How far back is “living memory”?

At political blog CrashBangWallace, the answer is “quite a long way”.  He writes that the great events of history are within touching distance.

In one of these pleasingly highbrow moments which proves that the internet is not just about videos of cats and moon-walking budgies, a clip has gone viral on Twitter today showing a 1956 TV appearance of the last surviving eye witness of Abraham Lincoln’s assassination:  <video>

By that time the man in question was 96, an impressive achievement for a lifelong pipesmoker born in the mid-19th Century.

The video itself is an interesting historical curio, but the message it carries is even more interesting. We tend to think of history as being distant – particularly that history which is not recorded in colour or even in film or sound. In reality, though, it’s remarkably close.

I’m told that as a small child I met a lady in her 90s who had when a small child herself met someone whose father fought at the Battle of Waterloo. That’s three degrees of separation between me in the 21st century and a British soldier in 1815. Similarly there must be quite a number of people still living who met the gentleman in the Lincoln video.

Lincoln was assassinated in 1865, which is now 146 years ago.

It makes you think, doesn’t it?

10 Responses to “How far back is “living memory”?”


  1. CC

    I have a similar experience with respect to the Napoleonic Wars – my dad had a neighbour who was in his 90s when my dad was a boy in the 50s. The neighbour’s grandfather (or so I’ve been told) had fought as a very young man in the Russian campaign (on the French side), and so I have some slightly used Napoleonic War details myself :). I’d think there are lots of people with family stories that go back way further, even if a date can’t easily be set to them.

  2. Roger Pearse

    Thank you — that’s very interesting. I’d be interested in what you could tell us about the Napoleonic War!

  3. Tom

    As a young man my grandfather interviewed one of the last surviving veterans of the american civil war, he has pictures to prove it and in fact my grandfather is still alive. 150 years and only one step removed from today.that is similar to Irenaeus and his chronological distance from jesus.

  4. Roger Pearse

    That is very interesting! Is there any chance of seeing one of the photographs?

  5. Tom

    Ill see if I can get a copy of one of them when I get home next week!

  6. Roger Pearse

    Thank you! You might do a blog post on it yourself…!

  7. James

    The closest brush I personally had with “living memory” was with a church member whose father was born in the 1840s. He died a couple years ago but he was only in his early 90s. I’ll have to ask someone about the details but I suspect that his father must have been a Civil War veteran and he got married late in life to a much younger woman for the Civil War pension.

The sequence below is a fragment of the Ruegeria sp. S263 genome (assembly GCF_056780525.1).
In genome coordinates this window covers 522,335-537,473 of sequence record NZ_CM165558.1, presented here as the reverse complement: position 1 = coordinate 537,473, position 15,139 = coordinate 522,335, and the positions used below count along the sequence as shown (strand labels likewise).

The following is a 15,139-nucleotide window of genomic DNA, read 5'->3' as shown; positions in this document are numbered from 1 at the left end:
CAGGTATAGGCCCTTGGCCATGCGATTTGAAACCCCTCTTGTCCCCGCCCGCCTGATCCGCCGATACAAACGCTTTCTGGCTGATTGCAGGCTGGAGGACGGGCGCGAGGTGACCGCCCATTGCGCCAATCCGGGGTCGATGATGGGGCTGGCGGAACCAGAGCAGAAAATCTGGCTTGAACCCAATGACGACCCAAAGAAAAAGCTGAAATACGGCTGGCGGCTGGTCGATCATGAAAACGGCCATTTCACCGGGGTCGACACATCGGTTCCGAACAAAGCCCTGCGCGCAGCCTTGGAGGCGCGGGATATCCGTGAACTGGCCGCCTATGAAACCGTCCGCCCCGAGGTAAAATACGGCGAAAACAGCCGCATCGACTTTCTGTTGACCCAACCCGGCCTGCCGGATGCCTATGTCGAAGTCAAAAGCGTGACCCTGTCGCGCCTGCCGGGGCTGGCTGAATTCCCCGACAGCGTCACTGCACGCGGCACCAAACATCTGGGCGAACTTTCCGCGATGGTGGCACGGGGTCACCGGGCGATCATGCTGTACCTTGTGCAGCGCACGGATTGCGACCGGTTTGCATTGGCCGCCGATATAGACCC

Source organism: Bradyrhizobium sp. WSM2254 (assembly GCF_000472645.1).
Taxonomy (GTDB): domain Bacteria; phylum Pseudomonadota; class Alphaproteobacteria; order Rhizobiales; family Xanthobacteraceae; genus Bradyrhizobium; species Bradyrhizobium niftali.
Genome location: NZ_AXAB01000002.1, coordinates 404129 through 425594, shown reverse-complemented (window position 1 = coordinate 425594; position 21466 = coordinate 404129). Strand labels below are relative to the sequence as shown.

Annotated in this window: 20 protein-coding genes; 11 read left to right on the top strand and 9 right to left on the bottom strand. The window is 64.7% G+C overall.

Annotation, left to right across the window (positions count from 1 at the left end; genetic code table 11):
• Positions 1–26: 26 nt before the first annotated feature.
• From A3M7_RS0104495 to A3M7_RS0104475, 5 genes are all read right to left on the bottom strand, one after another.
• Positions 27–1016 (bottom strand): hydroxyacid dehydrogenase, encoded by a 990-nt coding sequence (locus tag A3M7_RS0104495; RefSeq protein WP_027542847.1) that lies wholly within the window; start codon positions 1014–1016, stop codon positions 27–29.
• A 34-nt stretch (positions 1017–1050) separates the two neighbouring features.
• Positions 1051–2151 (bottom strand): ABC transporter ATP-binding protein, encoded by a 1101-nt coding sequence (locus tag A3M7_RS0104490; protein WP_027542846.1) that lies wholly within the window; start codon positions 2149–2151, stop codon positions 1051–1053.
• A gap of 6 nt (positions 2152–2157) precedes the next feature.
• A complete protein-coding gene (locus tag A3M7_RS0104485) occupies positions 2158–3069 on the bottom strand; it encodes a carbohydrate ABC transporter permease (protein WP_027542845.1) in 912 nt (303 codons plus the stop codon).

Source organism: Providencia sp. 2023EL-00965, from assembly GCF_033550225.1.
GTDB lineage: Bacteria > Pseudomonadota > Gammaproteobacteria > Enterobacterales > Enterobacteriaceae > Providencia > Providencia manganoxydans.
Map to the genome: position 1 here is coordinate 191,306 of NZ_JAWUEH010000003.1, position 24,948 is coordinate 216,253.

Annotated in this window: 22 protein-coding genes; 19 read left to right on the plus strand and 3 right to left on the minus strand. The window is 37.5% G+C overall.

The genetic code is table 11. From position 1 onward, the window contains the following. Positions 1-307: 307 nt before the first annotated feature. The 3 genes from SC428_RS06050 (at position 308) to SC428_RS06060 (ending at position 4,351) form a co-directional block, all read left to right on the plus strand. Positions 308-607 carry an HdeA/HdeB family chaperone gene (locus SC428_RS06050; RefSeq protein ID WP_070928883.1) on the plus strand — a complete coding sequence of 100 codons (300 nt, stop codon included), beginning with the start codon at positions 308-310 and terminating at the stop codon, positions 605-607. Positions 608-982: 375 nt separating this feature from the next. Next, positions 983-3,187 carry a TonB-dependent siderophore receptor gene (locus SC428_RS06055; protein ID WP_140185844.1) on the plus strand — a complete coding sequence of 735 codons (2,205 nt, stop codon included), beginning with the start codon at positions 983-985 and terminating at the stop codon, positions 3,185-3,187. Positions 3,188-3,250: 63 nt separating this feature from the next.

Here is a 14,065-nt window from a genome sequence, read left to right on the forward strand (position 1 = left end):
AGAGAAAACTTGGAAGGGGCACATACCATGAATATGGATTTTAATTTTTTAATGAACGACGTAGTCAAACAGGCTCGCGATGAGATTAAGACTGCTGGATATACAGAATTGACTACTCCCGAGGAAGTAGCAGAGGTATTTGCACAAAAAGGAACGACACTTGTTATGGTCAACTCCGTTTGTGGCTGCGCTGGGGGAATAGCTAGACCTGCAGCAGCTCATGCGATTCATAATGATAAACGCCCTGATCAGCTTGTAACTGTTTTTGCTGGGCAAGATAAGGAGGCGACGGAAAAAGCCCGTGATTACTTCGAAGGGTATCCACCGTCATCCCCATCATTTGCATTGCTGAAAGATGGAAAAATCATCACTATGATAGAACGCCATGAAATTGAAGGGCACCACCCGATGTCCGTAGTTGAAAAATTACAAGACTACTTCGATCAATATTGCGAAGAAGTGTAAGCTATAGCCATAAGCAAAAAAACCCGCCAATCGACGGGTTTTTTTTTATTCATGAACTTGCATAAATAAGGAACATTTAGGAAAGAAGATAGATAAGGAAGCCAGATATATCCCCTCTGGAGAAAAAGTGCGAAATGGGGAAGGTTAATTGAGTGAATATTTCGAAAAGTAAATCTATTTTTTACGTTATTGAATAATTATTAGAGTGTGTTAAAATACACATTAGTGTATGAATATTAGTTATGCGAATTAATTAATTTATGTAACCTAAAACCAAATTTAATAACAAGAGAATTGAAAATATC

The most extreme example of “living memory” I have heard of is the the fact that as of this year, two of President Tyler’s grandchildren are still living. President Tyler was born in 1790! His father served in the American Revolution so they are linked to a event that happened 235 years ago via their great grandfather. An average generation is generally around 20-30 years. If you take 25 years as the norm that would normally be just over nine generations. So their great grandfather would be a 7-great grandfather for the average person!

    We know about this because they do a lot of research for family links of Presidents but even so I suspect that there must be less than 20-30 people overall worldwide who could claim a farther reach back in history for a grandfather and great grandfather.

    I hope you find this interesting!

  8. Roger Pearse

    These are very interesting snippets — thank you! It goes to show that what we think of as improbable is not that rare.

  9. Living memory | Chronicon Blog

    [...] months ago Roger Pearse blogged about “living memory” and how far back it might extend. It is easy to think that an event that occurred long ago [...]

  10. “How long is in living memory”, part 2 at Roger Pearse

    [...] little while ago I asked, “How far back is ‘living memory’”?  I got some interesting answers, but, far more interesting, Tom Schmidt was inspired to dig out [...]



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